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Reckless Kelly

November 9, 2019

7:30pm • Colonial Theater

$45 • $40 • $30


Cody and Willy Braun grew up in the White Cloud Mountains of Idaho. They moved to Bend, Oregon, and then migrated to that great musical fountainhead, Austin, Texas. The band’s co-founders and frontmen toured the country as part of their father’s band, Muzzie Braun and the Boys, as children. They performed on The Tonight Show twice. Their father taught his four sons a professional ethic – integrity, persistence, hard work and professionalism – honed over three generations. They overcame hardships, struggled for recognition, and learned the lessons of the trial and error that defined them.

In one sense, it’s remarkable in the way of any musician, athlete, or businessperson who bucks the odds. In another, though, it’s utterly natural that Reckless Kelly, born in the dreams of the two Braun brothers and their heritage but nurtured in the bumpy road of maturity, became the very essence of Americana music in all its far-flung glory.

As kids, the Brauns – Cody, Willy, Micky and Gary – shared a stage with the likes of Johnny Cash, Glen Campbell and Merle Haggard. 

The band took its name from the legend of Ned Kelly, the Australian highwayman, and moved to Austin in the autumn of 1996, where they carved a niche of their own. Early on, Keen, a Texas legend himself, took them under his wing and became their first manager. They listened, watched and interacted with the creative dynamos of the outlaw country scene – Townes Van Zandt, Steve Earle, Billy Joe Shaver, Guy Clark and others – and joined them in a redefinition of what contemporary country music had become. Theirs was gritty, hard-edged, uncompromising and convincing. They turned country music real again.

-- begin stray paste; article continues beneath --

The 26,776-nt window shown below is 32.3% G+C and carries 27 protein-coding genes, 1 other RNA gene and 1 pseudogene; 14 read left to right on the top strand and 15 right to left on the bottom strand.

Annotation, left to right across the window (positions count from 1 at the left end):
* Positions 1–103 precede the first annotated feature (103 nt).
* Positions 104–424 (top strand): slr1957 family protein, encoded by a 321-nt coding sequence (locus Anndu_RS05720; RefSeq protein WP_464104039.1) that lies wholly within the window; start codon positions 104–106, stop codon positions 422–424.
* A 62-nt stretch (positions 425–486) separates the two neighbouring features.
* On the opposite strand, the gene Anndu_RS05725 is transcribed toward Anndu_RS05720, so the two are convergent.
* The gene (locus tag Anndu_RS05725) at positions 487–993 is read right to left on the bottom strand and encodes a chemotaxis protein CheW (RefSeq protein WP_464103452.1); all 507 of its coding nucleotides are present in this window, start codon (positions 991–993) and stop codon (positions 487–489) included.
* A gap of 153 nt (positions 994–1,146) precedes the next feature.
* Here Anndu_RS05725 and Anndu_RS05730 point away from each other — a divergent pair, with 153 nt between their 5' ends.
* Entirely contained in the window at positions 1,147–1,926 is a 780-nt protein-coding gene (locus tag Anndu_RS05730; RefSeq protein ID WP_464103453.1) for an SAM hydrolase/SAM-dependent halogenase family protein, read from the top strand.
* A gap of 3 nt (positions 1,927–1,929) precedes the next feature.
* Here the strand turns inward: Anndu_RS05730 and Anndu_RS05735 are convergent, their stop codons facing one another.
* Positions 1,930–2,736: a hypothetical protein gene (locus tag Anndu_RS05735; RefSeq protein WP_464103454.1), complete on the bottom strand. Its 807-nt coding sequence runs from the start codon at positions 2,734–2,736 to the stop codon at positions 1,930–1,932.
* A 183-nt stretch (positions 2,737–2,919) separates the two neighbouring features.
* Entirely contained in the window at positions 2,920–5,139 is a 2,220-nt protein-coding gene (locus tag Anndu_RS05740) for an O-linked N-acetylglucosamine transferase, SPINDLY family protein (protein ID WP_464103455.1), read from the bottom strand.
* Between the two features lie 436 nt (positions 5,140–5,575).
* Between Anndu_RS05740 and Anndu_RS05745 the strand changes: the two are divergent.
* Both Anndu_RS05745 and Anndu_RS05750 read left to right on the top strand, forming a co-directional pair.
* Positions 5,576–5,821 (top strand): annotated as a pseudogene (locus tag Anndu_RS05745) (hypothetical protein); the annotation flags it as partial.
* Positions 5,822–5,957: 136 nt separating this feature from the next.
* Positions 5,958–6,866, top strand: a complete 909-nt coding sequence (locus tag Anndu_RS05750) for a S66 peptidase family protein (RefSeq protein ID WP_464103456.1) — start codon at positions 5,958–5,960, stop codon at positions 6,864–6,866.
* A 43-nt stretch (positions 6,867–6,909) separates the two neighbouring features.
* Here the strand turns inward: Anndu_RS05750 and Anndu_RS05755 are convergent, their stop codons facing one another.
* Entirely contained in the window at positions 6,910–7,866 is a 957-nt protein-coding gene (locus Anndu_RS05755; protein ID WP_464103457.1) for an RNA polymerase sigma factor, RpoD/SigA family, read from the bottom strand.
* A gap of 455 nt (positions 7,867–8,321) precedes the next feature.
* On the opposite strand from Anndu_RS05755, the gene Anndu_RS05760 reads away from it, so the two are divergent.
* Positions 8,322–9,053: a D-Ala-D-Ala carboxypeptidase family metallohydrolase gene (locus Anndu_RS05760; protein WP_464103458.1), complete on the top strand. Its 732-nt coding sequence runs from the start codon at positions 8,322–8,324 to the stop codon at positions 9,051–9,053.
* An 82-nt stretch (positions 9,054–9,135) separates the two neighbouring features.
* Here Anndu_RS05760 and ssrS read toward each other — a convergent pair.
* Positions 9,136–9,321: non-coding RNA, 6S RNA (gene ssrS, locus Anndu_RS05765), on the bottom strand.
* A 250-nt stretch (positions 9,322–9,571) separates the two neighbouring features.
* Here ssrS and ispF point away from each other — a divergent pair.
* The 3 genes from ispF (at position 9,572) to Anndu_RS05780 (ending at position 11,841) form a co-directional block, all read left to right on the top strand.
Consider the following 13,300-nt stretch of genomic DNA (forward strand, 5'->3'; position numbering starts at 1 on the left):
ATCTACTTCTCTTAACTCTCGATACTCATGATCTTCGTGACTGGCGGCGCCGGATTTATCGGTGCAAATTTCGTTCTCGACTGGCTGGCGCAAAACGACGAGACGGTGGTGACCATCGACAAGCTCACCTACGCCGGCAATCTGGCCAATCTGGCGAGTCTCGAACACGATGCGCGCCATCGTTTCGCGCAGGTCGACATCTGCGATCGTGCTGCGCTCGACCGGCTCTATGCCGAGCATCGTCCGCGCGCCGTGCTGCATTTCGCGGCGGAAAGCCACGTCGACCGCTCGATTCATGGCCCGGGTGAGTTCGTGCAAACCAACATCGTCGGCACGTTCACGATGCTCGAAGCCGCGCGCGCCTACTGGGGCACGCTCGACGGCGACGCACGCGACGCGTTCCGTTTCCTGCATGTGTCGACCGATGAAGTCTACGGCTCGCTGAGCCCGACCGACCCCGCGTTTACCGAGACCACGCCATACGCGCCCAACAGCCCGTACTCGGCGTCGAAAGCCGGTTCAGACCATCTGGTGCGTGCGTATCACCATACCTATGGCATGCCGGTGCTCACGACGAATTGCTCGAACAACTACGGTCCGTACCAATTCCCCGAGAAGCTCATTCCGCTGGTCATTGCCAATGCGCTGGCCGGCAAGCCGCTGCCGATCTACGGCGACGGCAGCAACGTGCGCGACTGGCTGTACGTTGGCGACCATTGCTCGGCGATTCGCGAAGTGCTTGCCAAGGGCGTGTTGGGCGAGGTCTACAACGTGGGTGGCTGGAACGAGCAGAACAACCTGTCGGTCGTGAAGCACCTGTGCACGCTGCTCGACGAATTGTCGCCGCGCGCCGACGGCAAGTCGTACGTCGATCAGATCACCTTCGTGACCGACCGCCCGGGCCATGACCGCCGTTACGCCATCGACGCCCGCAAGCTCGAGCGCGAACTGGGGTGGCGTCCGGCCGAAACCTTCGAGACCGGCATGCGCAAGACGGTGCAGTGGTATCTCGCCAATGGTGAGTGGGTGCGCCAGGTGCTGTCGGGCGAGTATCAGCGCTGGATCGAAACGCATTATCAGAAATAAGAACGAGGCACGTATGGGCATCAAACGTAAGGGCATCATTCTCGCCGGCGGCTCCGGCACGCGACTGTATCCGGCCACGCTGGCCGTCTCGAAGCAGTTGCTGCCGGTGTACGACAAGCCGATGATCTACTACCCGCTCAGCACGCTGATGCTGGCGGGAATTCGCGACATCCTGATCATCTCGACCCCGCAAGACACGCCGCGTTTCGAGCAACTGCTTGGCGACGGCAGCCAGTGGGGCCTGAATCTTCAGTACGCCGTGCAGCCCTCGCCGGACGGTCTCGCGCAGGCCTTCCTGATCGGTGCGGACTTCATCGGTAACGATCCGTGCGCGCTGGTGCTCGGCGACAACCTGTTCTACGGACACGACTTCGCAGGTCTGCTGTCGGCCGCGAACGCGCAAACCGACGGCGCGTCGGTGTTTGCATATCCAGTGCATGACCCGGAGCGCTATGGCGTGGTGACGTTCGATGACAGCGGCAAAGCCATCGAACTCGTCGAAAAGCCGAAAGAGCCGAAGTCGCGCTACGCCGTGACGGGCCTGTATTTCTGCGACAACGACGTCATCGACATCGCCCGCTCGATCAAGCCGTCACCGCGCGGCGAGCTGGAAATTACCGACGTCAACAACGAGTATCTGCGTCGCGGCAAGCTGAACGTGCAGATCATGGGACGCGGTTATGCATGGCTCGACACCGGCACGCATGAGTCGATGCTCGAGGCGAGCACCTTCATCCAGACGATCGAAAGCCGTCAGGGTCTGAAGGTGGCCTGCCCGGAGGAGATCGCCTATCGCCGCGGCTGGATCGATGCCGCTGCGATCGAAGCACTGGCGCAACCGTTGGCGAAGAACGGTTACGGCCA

Willy Braun wrote half the songs of Millican, 1998’s self-released debut, in an abandoned school bus, where he had lived for six months in Bend. The effect of that album was to emblazon Reckless Kelly with a reputation as a band of no-nonsense insurgents that could raise the rafters while still retaining a heart and soul of honesty, soul and conviction.

They evolved, adding David Abetya, a graduate of the Berklee School of Music, on lead guitar in 2000. Kansas-bred bassist Joe Miller -- who had grown up on a family farm before becoming a broadcaster at his college radio station and migrating to Austin – signed on 2012.

Reckless Kelly’s string of critically acclaimed albums – Under the Table and Above the Sun (2003), Wicked Twisted Road (2005), Bulletproof (2008), Somewhere in Time (2010), Grammy-nominated Good Luck & True Love (2011) and Grammy-winning Long Night Moon (2013) – set a standard of reliable excellence and commitment to an instinctive vision of Americana. No band exemplifies the broad genre better.

Twenty years since its founding, Reckless Kelly continues to fight for wider recognition, secure in the knowledge that fans, critics and contemporaries will continue to sing its praises.

Cody, Willy and Nazz have been constants since the beginning. Abeyta and Miller add their own wrinkles to a signature sound that remains intact. The populist following grows, but the band has also moved on to play in performing arts centers and listening rooms that provide more focused encounters.

The fierce self-reliance and independent spirit keeps Reckless Kelly happy, appreciative and charitable. Their annual festival, The Braun Brothers Reunion, in Challis, Idaho, has been ongoing for 37 years now. They reunite with their brothers, Gary and Micky (and the Motorcars). The Brauns run it without major sponsors or outside promoters.

The band also hosts the yearly Reckless Kelly Celebrity Softball Jam to raise money for Austin-area youth charities, putting $300,000 in those coffers over the past seven years.

Sponsored by: Teton Toyota and Teton Volkswagen, The Hot Divas, Alice Pike and Ken Krell, The Hartwell Corporation

Presale: July 10 - August 9
On Sale: August 19